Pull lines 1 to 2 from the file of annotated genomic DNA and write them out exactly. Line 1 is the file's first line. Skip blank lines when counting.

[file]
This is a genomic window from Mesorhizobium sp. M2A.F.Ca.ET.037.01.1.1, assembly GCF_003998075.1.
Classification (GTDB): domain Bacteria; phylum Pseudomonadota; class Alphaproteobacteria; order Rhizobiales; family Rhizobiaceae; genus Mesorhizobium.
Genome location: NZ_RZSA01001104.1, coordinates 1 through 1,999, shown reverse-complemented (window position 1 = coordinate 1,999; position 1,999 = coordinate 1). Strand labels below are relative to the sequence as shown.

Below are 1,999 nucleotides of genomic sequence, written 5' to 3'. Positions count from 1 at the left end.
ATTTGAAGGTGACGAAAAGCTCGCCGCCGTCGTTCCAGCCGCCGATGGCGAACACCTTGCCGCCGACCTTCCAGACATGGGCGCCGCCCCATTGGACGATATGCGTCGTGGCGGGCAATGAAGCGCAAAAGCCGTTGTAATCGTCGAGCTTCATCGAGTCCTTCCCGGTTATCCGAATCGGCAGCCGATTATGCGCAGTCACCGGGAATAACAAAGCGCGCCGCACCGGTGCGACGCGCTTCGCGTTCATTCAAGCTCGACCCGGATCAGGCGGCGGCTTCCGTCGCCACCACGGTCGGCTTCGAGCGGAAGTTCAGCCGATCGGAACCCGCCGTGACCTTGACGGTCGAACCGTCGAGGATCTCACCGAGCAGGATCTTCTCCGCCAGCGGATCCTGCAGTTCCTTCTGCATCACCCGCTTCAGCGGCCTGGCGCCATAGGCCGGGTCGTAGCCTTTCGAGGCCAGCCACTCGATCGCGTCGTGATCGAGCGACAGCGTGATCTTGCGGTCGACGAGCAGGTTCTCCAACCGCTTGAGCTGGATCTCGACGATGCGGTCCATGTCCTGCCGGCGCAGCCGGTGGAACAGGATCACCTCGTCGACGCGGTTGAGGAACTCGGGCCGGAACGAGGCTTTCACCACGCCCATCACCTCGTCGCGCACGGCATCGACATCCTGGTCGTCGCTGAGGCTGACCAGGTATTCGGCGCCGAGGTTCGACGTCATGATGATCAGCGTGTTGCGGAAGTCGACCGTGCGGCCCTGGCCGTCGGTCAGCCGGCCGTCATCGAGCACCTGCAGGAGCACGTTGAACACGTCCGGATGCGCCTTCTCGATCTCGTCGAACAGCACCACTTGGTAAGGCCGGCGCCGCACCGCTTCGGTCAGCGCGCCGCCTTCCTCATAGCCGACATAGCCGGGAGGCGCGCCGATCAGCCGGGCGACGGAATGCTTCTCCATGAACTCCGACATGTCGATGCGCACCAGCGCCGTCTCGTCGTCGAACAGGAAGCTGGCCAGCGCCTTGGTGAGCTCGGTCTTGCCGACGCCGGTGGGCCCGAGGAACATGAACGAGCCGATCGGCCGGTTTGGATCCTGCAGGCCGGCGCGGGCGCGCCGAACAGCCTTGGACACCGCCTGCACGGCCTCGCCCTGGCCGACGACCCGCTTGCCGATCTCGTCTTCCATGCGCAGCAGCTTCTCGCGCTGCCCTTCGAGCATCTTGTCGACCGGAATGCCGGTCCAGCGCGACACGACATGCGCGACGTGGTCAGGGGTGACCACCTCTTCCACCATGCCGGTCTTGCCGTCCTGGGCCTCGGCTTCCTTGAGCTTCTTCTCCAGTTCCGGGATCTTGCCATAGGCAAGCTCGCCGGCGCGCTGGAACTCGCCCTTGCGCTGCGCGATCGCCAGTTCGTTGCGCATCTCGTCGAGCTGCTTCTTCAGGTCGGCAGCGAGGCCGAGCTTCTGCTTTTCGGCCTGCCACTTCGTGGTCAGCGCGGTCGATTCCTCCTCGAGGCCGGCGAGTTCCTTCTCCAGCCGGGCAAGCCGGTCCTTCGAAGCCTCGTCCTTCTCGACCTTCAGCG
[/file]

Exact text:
This is a genomic window from Mesorhizobium sp. M2A.F.Ca.ET.037.01.1.1, assembly GCF_003998075.1.
Classification (GTDB): domain Bacteria; phylum Pseudomonadota; class Alphaproteobacteria; order Rhizobiales; family Rhizobiaceae; genus Mesorhizobium.